Thursday, February 17, 2011

Drunks by Jack Mc.

DRUNKS
for my father, and the people who almost saved his life

We died of pneumonia in furnished rooms
where they found us three days later
when somebody complained about the smell
we died against bridge abutments
and nobody knew if it was suicide
and we probably didn't know either
except in the sense that it was always suicide
we died in hospitals
our stomachs huge, distended
and there was nothing they could do
we died in cells
never knowing whether we were guilty or not.

We went to priests
they gave us pledges
they told us to pray
they told us to go and sin no more, but go
we tried and we died

we died of overdoses
we died in bed (but usually not the Big Bed)
we died in straitjackets
in the DTs seeing God knows what
creeping skittering slithering
shuffling things

And you know what the worst thing was?
The worst thing was that
nobody ever believed how hard we tried

We went to doctors and they gave us stuff to take
that would make us sick when we drank
on the principle of so crazy, it just might work, I guess
or maybe they just shook their heads
and sent us places like Dropkick Murphy's
and when we got out we were hooked on paraldehyde
or maybe we lied to the doctors
and they told us not to drink so much
just drink like me
and we tried
and we died

we drowned in our own vomit
or choked on it
our broken jaws wired shut
we died playing Russian roulette
and people thought we'd lost
but we knew better
we died under the hoofs of horses
under the wheels of vehicles
under the knives and bootheels of our brother drunks
we died in shame

And you know what was even worse?
was that we couldn't believe it ourselves
that we had tried
we figured we just thought we tried
and we died believing that
we didn't know what it meant to try

When we were desperate enough
or hopeful or deluded or embattled enough to go for help
we went to people with letters after their names
and prayed that they might have read the right books
that had the right words in them
never suspecting the terrifying truth
that the right words, as simple as they were
had not been written yet

We died falling off girders on high buildings
because of course ironworkers drink
of course they do
we died with a shotgun in our mouth
or jumping off a bridge
and everybody knew it was suicide
we died under the Southeast Expressway
with our hands tied behind us
and a bullet in the back of our head
because this time the people that we disappointed
were the wrong people
we died in convulsions, or of "insult to the brain"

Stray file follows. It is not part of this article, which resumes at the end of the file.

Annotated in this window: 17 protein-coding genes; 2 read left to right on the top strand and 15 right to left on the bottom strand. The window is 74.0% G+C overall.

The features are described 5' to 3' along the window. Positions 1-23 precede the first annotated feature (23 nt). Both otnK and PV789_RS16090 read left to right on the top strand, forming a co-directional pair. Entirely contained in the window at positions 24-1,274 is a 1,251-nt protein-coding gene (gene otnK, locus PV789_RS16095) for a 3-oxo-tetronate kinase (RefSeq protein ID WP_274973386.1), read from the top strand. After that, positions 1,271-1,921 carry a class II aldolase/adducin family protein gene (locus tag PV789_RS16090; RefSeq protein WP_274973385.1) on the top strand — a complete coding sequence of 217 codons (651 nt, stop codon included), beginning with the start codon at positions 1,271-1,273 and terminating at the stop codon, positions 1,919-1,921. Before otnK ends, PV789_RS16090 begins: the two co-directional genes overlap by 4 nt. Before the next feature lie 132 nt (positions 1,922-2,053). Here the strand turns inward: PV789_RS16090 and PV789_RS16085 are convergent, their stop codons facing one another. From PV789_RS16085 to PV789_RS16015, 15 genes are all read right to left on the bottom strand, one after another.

we died incontinent, and in disgrace, abandoned
if we were women, we died degraded,
because women have so much more to live up to
we tried and we died and nobody cried

And the very worst thing
was that for every one of us that died
there were another hundred of us, or another thousand
who wished that we could die
who went to sleep praying we would not have to wake up
because what we were enduring was intolerable
and we knew in our hearts
it wasn't ever gonna change

One day in a hospital room in New York City
one of us had what the books call
a transforming spiritual experience
and he said to himself

I've got it
(no you haven't you've only got part of it)
and I have to share it
(now you've ALMOST got it)
and he kept trying to give it away
but we couldn't hear it

the transmission line wasn't open yet
we tried to hear it
we tried and we died

we died of one last cigarette
the comfort of its glowing in the dark
we passed out and the bed caught fire
they said we suffocated before our body burned
they said we never felt a thing
that was the best way maybe that we died
except sometimes we took our family with us

And the man in New York was so sure he had it
he tried to love us into sobriety
but that didn't work either, love confuses drunks
and he tried and still we died
one after another we got his hopes up
and we broke his heart
because that's what we do

And the worst thing was that every time
we thought we knew what the worst thing was
something happened that was worse

Until a day came in a hotel lobby
and it wasn't in Rome, or Jerusalem, or Mecca
or even Dublin, or South Boston
it was in Akron, Ohio, for Christ's sake

a day came when the man said I have to find a drunk
because I need him as much as he needs me
(NOW you've got it)
and the transmission line
after all those years
was open
the transmission line was open

And now we don't go to priests
and we don't go to doctors
and people with letters after their names
we come to people who have been there
we come to each other
and we try
and we don't have to die

--------------------------------------------------------------------------------
©—Jack Mc

1 comment:

  1. Hi! This pοst couldn't be written any better! Reading this post reminds me of my previous room mate! He always kept talking about this. I will forward this post to him. Pretty sure he will have a good read. Thanks for sharing!

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